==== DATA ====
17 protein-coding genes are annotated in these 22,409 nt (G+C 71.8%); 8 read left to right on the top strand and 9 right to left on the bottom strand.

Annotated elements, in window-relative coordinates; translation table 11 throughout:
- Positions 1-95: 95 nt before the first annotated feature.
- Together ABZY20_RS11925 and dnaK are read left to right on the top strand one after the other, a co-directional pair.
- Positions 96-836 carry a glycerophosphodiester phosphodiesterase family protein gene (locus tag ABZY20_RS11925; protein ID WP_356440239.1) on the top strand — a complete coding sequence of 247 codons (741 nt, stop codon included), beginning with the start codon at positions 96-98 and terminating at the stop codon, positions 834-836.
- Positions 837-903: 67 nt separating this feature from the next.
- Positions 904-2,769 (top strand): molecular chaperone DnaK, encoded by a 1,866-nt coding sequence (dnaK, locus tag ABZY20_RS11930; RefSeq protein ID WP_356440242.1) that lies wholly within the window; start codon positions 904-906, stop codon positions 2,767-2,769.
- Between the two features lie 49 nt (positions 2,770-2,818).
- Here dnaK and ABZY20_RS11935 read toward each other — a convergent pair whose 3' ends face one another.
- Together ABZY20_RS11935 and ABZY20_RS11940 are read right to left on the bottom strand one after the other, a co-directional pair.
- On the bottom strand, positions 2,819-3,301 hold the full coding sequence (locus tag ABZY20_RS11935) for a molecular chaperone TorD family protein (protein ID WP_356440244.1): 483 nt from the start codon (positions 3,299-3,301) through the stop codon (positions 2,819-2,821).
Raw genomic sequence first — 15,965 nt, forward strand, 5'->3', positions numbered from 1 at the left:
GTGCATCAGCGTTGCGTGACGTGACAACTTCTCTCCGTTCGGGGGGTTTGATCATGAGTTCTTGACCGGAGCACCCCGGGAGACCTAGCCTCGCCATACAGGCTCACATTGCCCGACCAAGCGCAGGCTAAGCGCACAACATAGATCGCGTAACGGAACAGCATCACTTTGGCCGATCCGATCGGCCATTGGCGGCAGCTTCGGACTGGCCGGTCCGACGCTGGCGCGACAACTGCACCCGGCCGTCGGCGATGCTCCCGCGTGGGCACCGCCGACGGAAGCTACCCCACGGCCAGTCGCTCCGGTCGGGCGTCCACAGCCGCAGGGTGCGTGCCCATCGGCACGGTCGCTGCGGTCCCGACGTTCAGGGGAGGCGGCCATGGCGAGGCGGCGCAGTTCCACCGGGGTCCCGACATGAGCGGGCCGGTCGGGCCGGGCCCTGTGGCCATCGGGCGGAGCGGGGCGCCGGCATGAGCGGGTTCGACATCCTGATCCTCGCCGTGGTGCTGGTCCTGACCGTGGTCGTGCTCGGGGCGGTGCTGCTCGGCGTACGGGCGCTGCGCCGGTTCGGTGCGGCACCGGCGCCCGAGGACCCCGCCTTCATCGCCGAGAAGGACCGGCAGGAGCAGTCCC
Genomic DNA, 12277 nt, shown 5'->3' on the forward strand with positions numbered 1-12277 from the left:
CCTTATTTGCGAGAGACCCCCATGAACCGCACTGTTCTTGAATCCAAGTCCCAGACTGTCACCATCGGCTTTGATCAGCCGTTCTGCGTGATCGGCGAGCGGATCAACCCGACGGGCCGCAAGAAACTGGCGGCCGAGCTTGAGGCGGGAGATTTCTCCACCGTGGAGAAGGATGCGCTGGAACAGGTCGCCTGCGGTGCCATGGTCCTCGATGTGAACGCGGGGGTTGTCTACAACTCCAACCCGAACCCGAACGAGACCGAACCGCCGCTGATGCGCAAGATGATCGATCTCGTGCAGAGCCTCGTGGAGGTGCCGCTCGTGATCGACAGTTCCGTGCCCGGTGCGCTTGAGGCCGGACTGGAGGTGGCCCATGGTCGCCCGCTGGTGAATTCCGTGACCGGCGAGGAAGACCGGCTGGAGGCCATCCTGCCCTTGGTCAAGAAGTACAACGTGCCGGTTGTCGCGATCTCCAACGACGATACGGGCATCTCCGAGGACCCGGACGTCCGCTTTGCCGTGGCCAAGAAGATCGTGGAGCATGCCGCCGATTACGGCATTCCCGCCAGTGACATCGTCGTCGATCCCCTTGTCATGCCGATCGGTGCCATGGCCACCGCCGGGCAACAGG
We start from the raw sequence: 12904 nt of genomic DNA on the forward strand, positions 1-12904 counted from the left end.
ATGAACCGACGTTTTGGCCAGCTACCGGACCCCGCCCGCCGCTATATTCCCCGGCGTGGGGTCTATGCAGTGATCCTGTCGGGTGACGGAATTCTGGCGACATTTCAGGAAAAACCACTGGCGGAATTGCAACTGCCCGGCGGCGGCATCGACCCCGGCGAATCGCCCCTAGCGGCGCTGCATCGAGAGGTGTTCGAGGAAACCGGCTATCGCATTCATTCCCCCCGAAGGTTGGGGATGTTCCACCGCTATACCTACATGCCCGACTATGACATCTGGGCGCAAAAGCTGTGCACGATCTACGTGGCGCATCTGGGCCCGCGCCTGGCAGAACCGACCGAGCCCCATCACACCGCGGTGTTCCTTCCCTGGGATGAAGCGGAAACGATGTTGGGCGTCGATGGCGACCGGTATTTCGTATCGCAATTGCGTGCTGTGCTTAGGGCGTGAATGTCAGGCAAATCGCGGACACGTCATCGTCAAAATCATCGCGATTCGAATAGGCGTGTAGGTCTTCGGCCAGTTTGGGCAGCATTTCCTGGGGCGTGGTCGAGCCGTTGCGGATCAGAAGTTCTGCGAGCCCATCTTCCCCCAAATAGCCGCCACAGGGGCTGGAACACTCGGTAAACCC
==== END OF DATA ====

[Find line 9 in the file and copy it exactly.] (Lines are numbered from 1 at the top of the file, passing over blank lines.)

- Here dnaK and ABZY20_RS11935 read toward each other — a convergent pair whose 3' ends face one another.